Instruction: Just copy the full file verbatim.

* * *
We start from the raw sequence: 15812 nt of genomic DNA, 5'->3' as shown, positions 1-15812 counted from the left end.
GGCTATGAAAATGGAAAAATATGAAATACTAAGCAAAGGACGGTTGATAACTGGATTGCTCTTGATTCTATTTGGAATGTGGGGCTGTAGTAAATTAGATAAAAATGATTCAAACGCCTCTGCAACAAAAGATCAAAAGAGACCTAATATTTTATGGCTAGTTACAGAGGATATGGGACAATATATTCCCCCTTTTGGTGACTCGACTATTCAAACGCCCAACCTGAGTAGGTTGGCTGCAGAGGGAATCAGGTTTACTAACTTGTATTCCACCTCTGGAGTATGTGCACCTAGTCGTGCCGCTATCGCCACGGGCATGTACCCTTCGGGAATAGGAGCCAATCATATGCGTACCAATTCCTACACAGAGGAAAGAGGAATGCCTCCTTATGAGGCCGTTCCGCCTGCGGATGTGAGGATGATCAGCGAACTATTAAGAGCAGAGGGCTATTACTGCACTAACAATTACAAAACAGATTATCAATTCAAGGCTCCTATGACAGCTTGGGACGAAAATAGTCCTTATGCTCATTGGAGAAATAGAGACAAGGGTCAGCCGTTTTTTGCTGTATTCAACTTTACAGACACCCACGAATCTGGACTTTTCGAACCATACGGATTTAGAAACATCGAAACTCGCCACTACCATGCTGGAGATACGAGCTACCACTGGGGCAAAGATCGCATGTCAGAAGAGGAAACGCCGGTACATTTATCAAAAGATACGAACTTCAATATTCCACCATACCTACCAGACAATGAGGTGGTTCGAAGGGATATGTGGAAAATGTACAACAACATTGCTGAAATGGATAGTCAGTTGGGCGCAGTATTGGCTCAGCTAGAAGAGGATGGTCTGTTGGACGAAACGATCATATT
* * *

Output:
We start from the raw sequence: 15812 nt of genomic DNA, 5'->3' as shown, positions 1-15812 counted from the left end.
GGCTATGAAAATGGAAAAATATGAAATACTAAGCAAAGGACGGTTGATAACTGGATTGCTCTTGATTCTATTTGGAATGTGGGGCTGTAGTAAATTAGATAAAAATGATTCAAACGCCTCTGCAACAAAAGATCAAAAGAGACCTAATATTTTATGGCTAGTTACAGAGGATATGGGACAATATATTCCCCCTTTTGGTGACTCGACTATTCAAACGCCCAACCTGAGTAGGTTGGCTGCAGAGGGAATCAGGTTTACTAACTTGTATTCCACCTCTGGAGTATGTGCACCTAGTCGTGCCGCTATCGCCACGGGCATGTACCCTTCGGGAATAGGAGCCAATCATATGCGTACCAATTCCTACACAGAGGAAAGAGGAATGCCTCCTTATGAGGCCGTTCCGCCTGCGGATGTGAGGATGATCAGCGAACTATTAAGAGCAGAGGGCTATTACTGCACTAACAATTACAAAACAGATTATCAATTCAAGGCTCCTATGACAGCTTGGGACGAAAATAGTCCTTATGCTCATTGGAGAAATAGAGACAAGGGTCAGCCGTTTTTTGCTGTATTCAACTTTACAGACACCCACGAATCTGGACTTTTCGAACCATACGGATTTAGAAACATCGAAACTCGCCACTACCATGCTGGAGATACGAGCTACCACTGGGGCAAAGATCGCATGTCAGAAGAGGAAACGCCGGTACATTTATCAAAAGATACGAACTTCAATATTCCACCATACCTACCAGACAATGAGGTGGTTCGAAGGGATATGTGGAAAATGTACAACAACATTGCTGAAATGGATAGTCAGTTGGGCGCAGTATTGGCTCAGCTAGAAGAGGATGGTCTGTTGGACGAAACGATCATATT